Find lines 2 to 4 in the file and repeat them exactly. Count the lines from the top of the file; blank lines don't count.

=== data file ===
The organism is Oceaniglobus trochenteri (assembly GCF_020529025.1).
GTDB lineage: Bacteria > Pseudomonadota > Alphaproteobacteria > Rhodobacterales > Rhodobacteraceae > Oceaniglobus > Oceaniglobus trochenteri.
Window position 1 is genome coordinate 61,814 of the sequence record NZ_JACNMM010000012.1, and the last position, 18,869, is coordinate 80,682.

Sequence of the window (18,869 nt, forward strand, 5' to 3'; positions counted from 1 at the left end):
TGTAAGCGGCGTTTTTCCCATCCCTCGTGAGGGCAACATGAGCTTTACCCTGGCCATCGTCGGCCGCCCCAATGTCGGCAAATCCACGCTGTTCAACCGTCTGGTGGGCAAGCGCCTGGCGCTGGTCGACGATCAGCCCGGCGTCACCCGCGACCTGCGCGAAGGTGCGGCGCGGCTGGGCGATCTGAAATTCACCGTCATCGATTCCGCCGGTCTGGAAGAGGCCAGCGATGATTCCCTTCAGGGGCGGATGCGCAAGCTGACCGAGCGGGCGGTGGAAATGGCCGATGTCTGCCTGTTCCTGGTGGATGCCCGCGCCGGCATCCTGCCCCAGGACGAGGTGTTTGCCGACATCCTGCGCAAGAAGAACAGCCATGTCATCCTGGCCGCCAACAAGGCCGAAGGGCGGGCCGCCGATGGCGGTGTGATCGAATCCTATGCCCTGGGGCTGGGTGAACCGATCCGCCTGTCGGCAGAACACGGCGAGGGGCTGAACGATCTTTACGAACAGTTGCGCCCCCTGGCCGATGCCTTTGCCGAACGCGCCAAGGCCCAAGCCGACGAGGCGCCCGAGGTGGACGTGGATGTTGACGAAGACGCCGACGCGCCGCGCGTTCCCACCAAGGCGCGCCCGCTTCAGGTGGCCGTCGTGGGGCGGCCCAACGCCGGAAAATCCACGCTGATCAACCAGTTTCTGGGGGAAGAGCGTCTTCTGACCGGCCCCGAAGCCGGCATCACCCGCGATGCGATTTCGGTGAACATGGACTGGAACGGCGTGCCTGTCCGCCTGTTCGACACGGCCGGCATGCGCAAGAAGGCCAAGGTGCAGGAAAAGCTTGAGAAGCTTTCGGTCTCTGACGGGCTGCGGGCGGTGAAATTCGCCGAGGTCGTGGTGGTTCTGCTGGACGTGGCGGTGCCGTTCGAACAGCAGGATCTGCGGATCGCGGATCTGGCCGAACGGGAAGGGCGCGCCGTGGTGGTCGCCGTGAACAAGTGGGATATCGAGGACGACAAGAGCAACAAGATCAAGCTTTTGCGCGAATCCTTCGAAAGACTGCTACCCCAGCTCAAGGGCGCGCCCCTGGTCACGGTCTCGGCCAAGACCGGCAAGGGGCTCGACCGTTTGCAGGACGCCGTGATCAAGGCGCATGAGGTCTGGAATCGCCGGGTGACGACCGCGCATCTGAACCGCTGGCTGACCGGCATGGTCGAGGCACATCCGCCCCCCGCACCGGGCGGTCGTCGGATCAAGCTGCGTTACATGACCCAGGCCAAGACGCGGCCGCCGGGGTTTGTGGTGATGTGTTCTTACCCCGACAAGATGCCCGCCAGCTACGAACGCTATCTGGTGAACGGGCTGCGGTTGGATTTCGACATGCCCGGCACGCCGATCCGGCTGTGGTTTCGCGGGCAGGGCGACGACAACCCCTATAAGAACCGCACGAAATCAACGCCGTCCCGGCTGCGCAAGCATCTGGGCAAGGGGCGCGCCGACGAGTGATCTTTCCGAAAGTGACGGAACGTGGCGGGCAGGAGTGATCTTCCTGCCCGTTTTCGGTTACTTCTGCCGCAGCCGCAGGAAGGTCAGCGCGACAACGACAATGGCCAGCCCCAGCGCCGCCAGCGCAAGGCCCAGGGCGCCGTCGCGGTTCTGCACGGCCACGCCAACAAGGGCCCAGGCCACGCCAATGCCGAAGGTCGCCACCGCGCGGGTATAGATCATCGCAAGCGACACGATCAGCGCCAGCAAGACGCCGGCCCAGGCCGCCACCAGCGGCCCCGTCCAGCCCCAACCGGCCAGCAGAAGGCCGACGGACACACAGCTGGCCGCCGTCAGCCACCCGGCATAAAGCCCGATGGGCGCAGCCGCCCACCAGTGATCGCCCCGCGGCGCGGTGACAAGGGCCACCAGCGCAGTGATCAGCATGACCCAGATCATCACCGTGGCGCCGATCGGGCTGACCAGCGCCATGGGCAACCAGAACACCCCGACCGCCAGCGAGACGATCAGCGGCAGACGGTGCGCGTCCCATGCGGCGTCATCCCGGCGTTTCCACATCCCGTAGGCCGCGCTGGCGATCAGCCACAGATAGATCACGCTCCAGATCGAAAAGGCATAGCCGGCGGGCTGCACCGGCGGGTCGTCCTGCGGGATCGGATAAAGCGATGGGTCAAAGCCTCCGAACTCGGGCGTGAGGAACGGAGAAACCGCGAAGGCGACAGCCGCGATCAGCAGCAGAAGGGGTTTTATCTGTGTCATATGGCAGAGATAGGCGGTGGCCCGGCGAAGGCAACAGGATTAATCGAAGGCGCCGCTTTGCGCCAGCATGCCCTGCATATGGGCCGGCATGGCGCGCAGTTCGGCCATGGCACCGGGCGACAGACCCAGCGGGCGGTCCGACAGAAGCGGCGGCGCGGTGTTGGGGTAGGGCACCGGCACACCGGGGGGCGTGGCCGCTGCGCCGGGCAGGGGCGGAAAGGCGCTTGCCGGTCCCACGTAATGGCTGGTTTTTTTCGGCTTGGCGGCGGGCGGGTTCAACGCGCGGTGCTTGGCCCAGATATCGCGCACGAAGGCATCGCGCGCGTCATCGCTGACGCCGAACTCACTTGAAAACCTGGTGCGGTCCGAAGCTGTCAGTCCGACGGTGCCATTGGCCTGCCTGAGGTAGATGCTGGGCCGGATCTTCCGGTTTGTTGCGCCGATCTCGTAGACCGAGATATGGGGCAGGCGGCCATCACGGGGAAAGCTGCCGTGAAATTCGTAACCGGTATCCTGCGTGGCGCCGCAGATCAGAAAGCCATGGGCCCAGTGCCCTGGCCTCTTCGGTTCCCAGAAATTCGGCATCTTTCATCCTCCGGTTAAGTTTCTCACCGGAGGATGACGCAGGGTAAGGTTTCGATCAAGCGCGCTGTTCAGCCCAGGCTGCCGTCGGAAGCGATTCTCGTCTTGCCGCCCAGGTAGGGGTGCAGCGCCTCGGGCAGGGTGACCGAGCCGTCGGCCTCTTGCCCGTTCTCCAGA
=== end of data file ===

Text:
GTDB lineage: Bacteria > Pseudomonadota > Alphaproteobacteria > Rhodobacterales > Rhodobacteraceae > Oceaniglobus > Oceaniglobus trochenteri.
Window position 1 is genome coordinate 61,814 of the sequence record NZ_JACNMM010000012.1, and the last position, 18,869, is coordinate 80,682.

Sequence of the window (18,869 nt, forward strand, 5' to 3'; positions counted from 1 at the left end):